Network: The Digerati; A late-flowering ambition
Two years ago, Danny Kelly set up an Internet publishing business with two partners. Today, their 365 Corporation produces 14 websites and is valued at pounds 460m after a stock floatation. By Rachelle Thackray
Monday 13 December 1999
It's a remark designed to throw all comers off the scent. The jokey exterior is a deceptive front that allows him to get on undisturbed with his plans to conquer the world. Here is a man who at 42 still rivals a teenage Bill Gates for intensity. He's also grown what began as a football website into a company worth a projected pounds 460m, with his own stake valued at around pounds 3.6m.
His ambitions, he says, have only just begun to flower. "I got into radio in my mid-thirties, into TV in my late thirties, and started an Internet company when I was 40. I've still not given up hope of playing football for England, and having watched the team's recent performance I might be rather nearer the top of the list."
The young Kelly had other things on his mind. "I was highly strung and energetic, but sheltered. My dad was a railwayman and mum was a dinner lady, and I never had any ambitions or aspirations at school. I wasn't very rebellious at all. But I was an intense, skinny teenager - I've calmed down a lot as I've got older, though people who know what I'm like now will say `Blimey!'."
He found his way into creative pursuits through competence rather than vision, he claims. After being thrown out of the University of Leicester, which he puts down to "lack of effort and punk rock", plus a love affair with an older woman, he joined British Rail. For two years he worked on a complaints counter, where he developed an acute awareness of consumer muscle. Then it was back to college for a media studies course, and from there to the New Musical Express.
"I've always got into things because people have asked me to help them," Kelly muses. "I'm responsible, which is rare in somebody who might also be characterised as creative. In rock journalism, anybody who's prepared to do a rota or organise freelances gets offered more and more opportunities. When I was at the NME in the mid-1980s, the paper was going to hell in a hand-cart. Myself, James Brown and others managed to restore it to where it should be."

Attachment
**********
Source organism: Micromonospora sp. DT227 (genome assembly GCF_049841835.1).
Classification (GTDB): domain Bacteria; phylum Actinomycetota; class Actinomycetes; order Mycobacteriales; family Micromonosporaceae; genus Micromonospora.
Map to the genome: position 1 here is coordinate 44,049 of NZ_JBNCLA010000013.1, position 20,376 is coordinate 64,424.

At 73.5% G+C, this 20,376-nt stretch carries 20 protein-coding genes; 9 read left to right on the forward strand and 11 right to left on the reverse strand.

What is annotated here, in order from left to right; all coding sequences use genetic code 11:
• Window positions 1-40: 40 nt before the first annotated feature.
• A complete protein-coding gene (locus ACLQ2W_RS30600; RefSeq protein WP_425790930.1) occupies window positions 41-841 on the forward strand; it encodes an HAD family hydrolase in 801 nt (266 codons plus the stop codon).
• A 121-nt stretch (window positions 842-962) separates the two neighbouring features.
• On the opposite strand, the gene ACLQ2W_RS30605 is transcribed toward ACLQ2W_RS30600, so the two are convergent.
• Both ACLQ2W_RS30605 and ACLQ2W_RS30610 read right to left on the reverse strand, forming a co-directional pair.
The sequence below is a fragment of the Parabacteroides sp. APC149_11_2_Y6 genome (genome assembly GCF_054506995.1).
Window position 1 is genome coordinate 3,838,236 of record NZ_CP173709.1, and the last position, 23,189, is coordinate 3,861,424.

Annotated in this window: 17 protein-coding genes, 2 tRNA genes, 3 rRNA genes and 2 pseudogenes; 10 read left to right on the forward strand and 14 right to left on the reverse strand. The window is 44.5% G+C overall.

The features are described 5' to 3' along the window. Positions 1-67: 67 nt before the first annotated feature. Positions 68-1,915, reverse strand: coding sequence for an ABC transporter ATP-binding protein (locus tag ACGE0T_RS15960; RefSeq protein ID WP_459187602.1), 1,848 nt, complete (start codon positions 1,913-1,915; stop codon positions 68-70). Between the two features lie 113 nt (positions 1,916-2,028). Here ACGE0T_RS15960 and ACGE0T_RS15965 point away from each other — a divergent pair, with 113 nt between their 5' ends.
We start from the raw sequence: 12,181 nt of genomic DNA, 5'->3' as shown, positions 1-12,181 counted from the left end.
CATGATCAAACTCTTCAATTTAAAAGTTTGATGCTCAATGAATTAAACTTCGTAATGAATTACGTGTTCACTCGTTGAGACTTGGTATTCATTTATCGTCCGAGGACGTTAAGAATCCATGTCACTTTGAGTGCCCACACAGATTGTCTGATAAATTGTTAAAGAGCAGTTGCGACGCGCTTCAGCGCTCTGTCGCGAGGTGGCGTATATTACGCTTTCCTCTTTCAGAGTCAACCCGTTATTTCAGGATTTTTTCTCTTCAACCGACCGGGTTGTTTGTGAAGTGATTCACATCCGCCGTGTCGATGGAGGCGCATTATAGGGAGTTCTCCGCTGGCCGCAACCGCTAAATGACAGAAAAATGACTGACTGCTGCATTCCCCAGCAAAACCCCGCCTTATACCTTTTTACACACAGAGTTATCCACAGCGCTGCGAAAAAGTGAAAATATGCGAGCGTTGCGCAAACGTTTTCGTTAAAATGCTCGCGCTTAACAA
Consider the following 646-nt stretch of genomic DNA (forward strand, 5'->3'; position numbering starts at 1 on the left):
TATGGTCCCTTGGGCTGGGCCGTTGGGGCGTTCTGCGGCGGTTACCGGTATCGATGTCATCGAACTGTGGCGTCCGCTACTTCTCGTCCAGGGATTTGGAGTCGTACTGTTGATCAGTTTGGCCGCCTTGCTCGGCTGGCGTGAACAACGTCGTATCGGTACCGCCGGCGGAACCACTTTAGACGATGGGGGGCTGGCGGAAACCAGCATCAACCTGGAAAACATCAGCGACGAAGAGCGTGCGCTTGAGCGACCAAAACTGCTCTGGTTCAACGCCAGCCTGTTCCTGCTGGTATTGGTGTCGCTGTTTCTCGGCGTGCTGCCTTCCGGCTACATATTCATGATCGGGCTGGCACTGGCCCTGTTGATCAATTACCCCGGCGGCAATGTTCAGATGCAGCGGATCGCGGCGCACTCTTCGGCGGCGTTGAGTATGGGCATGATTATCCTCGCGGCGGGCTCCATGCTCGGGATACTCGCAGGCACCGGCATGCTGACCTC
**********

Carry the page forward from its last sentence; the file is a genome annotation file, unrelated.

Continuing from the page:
Rock journalism, he says, wasn't as glamorous as is often made out. "I got to meet people I never thought I'd meet, like Morrissey, but I missed the opportunity to fly around the world from one cocaine orgy to the next. Instead, I sat behind my desk getting the paper back up to the kind of circulation figures that meant it could hold its head up high. I didn't see any difference between populism and high quality."
Kelly's blend of light touch with commercial acumen and awareness has enabled him to forge ahead in the Internet stakes. At first, he was slow to catch on: "I remember two Americans came over to talk to EMAP about the Internet. It's gone into folklore that I did this 20-minute rant which ended in my swallowing a large bottle of turquoise ink, but I lost the argument in my mind. I got it into my head that the Internet was fantastic - the fact that people come to it, and that it's got a wider reach than TV."
Soon after, David Tabizel of Durlacher approached Kelly to ask him to produce content for an Internet start-up. Kelly met the other team members Dan Thompson and Simon Morris, and the trio hit it off.
In particular, Danny Kelly admired Thompson's financial savvy: "Many Internet companies come up against the fact that they are spending more money than they are making. We took positive steps not to let that happen, and Dan and I stood back to back and said `If nothing else, we will stick together.' I'm pretty grateful to have found such abiding comrades in an environment which is every bit as highly pressured and creative as the one I'd been in."
Kelly believes that Internet companies need to get back to the basics of entertainment. "People want to be engaged, to feel part of the club. Where it gets difficult is in the enormous amount of interactivity and responsibility that the Internet seems to offer, not just to entertain but to empower.
"You suddenly find you're writing in new ways to get people to respond. The scariest thing is being that close to the customers - and it's also the most satisfying. I've adored it. I love the fact that our cricket product, which is made in Australia, will be read in the far corners of the world. We get mail from people in Alaska."
This closeness to consumers - Kelly employs two staff solely to monitor incoming e-mails - has resulted in faster turnaround and rapid changes to website content. "You have to be prepared to take things that you have created and very quickly put them to sleep," Danny Kelly observes. "You no longer have any excuse for keeping something alive just because you like it."
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